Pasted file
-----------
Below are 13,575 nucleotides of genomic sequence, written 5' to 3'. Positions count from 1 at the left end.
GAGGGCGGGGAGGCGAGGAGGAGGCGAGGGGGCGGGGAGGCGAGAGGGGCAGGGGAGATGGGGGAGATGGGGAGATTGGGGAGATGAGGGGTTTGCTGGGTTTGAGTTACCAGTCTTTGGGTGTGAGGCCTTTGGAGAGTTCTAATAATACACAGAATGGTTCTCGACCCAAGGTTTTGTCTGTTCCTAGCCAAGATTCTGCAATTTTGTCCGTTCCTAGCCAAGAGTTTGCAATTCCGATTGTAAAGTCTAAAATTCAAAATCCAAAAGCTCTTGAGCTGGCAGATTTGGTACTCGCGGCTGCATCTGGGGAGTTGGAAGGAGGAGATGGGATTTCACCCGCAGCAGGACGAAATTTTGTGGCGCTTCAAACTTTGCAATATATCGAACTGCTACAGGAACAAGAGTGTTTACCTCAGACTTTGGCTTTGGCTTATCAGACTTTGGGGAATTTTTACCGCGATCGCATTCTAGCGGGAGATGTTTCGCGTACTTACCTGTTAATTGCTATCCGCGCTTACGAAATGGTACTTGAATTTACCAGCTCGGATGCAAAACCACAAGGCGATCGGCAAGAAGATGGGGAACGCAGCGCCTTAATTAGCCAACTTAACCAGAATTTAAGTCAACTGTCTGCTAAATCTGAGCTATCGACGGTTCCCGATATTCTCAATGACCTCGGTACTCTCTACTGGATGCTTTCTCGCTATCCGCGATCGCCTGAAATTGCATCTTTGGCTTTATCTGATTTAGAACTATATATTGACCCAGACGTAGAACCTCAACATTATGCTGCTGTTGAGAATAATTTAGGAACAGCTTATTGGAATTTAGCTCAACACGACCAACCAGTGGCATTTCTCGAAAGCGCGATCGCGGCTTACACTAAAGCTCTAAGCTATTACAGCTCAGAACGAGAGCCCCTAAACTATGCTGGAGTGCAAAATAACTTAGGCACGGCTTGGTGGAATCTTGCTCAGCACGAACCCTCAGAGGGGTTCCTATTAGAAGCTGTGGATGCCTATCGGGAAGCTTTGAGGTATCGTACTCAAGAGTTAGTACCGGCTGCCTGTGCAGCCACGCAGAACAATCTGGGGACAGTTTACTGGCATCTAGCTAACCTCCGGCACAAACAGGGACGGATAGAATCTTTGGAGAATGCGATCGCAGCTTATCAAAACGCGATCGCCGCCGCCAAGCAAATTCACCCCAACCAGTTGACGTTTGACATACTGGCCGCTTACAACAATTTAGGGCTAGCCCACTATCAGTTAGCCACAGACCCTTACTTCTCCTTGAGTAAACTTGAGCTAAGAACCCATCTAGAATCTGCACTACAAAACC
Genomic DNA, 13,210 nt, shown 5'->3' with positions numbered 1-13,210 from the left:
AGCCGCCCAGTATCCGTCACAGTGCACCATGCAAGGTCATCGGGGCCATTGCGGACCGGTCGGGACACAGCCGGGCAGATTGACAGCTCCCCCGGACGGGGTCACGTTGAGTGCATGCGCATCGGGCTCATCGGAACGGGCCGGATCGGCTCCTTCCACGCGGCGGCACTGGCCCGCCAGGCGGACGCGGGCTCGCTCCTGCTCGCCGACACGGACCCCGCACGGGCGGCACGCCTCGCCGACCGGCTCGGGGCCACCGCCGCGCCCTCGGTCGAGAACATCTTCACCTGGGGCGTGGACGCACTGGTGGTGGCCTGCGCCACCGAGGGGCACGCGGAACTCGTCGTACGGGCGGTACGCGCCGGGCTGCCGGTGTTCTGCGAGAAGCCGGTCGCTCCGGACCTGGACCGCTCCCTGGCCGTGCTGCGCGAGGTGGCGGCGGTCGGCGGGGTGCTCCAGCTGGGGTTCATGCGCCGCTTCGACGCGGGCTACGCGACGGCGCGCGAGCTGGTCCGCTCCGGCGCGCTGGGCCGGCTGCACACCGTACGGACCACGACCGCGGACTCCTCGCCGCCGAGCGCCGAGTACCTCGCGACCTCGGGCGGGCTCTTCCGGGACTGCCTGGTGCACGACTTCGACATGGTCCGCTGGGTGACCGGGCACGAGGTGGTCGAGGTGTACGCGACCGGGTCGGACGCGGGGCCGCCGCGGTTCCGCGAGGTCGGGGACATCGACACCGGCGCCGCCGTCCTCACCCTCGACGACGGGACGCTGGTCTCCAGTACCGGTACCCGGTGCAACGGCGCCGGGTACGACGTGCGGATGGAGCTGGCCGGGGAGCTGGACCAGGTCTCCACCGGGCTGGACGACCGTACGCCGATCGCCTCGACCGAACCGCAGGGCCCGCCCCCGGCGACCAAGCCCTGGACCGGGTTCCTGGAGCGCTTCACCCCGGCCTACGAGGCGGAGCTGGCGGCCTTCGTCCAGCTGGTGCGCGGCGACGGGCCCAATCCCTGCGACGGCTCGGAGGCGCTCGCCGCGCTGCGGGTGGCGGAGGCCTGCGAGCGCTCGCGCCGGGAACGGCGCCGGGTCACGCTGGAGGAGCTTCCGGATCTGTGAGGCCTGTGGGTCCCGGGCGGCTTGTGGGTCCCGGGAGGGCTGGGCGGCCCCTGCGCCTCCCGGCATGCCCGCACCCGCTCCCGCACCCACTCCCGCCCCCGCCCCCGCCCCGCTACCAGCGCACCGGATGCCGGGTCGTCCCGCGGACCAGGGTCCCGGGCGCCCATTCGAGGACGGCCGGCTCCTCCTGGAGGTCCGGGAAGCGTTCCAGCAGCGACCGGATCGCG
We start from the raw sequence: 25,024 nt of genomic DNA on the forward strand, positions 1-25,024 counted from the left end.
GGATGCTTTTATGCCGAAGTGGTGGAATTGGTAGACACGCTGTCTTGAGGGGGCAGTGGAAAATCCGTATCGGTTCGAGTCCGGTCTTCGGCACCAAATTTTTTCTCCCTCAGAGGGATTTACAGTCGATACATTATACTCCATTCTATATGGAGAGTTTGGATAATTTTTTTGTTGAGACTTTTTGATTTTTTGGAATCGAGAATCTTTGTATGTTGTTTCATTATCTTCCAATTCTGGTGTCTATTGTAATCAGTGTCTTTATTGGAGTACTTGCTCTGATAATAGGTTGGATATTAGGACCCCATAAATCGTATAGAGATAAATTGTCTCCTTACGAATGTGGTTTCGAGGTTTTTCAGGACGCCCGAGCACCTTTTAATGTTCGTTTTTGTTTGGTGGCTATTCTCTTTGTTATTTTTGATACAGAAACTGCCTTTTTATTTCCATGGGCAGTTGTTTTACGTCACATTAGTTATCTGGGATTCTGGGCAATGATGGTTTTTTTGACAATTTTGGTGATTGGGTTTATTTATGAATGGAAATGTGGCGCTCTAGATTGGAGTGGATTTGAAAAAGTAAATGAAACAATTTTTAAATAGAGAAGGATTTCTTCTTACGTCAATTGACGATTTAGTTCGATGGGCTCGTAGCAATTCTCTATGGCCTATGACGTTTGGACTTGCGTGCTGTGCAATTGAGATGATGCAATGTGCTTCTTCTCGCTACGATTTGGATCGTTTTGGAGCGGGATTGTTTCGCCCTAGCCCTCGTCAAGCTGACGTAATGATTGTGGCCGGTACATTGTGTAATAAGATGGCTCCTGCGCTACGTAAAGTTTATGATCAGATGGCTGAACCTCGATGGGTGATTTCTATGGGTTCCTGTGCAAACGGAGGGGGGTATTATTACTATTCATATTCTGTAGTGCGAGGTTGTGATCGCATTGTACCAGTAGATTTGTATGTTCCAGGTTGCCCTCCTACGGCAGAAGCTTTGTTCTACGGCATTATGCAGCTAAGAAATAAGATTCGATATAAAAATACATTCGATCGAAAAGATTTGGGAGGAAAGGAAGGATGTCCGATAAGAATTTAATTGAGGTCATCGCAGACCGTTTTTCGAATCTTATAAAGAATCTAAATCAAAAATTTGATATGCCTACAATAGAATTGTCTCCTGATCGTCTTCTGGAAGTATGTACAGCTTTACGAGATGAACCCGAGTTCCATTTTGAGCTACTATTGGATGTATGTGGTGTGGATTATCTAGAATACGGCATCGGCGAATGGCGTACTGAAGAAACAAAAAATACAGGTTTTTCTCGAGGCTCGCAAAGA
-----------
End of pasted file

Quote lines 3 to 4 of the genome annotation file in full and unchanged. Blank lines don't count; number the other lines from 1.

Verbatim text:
Genomic DNA, 13,210 nt, shown 5'->3' with positions numbered 1-13,210 from the left:
AGCCGCCCAGTATCCGTCACAGTGCACCATGCAAGGTCATCGGGGCCATTGCGGACCGGTCGGGACACAGCCGGGCAGATTGACAGCTCCCCCGGACGGGGTCACGTTGAGTGCATGCGCATCGGGCTCATCGGAACGGGCCGGATCGGCTCCTTCCACGCGGCGGCACTGGCCCGCCAGGCGGACGCGGGCTCGCTCCTGCTCGCCGACACGGACCCCGCACGGGCGGCACGCCTCGCCGACCGGCTCGGGGCCACCGCCGCGCCCTCGGTCGAGAACATCTTCACCTGGGGCGTGGACGCACTGGTGGTGGCCTGCGCCACCGAGGGGCACGCGGAACTCGTCGTACGGGCGGTACGCGCCGGGCTGCCGGTGTTCTGCGAGAAGCCGGTCGCTCCGGACCTGGACCGCTCCCTGGCCGTGCTGCGCGAGGTGGCGGCGGTCGGCGGGGTGCTCCAGCTGGGGTTCATGCGCCGCTTCGACGCGGGCTACGCGACGGCGCGCGAGCTGGTCCGCTCCGGCGCGCTGGGCCGGCTGCACACCGTACGGACCACGACCGCGGACTCCTCGCCGCCGAGCGCCGAGTACCTCGCGACCTCGGGCGGGCTCTTCCGGGACTGCCTGGTGCACGACTTCGACATGGTCCGCTGGGTGACCGGGCACGAGGTGGTCGAGGTGTACGCGACCGGGTCGGACGCGGGGCCGCCGCGGTTCCGCGAGGTCGGGGACATCGACACCGGCGCCGCCGTCCTCACCCTCGACGACGGGACGCTGGTCTCCAGTACCGGTACCCGGTGCAACGGCGCCGGGTACGACGTGCGGATGGAGCTGGCCGGGGAGCTGGACCAGGTCTCCACCGGGCTGGACGACCGTACGCCGATCGCCTCGACCGAACCGCAGGGCCCGCCCCCGGCGACCAAGCCCTGGACCGGGTTCCTGGAGCGCTTCACCCCGGCCTACGAGGCGGAGCTGGCGGCCTTCGTCCAGCTGGTGCGCGGCGACGGGCCCAATCCCTGCGACGGCTCGGAGGCGCTCGCCGCGCTGCGGGTGGCGGAGGCCTGCGAGCGCTCGCGCCGGGAACGGCGCCGGGTCACGCTGGAGGAGCTTCCGGATCTGTGAGGCCTGTGGGTCCCGGGCGGCTTGTGGGTCCCGGGAGGGCTGGGCGGCCCCTGCGCCTCCCGGCATGCCCGCACCCGCTCCCGCACCCACTCCCGCCCCCGCCCCCGCCCCGCTACCAGCGCACCGGATGCCGGGTCGTCCCGCGGACCAGGGTCCCGGGCGCCCATTCGAGGACGGCCGGCTCCTCCTGGAGGTCCGGGAAGCGTTCCAGCAGCGACCGGATCGCG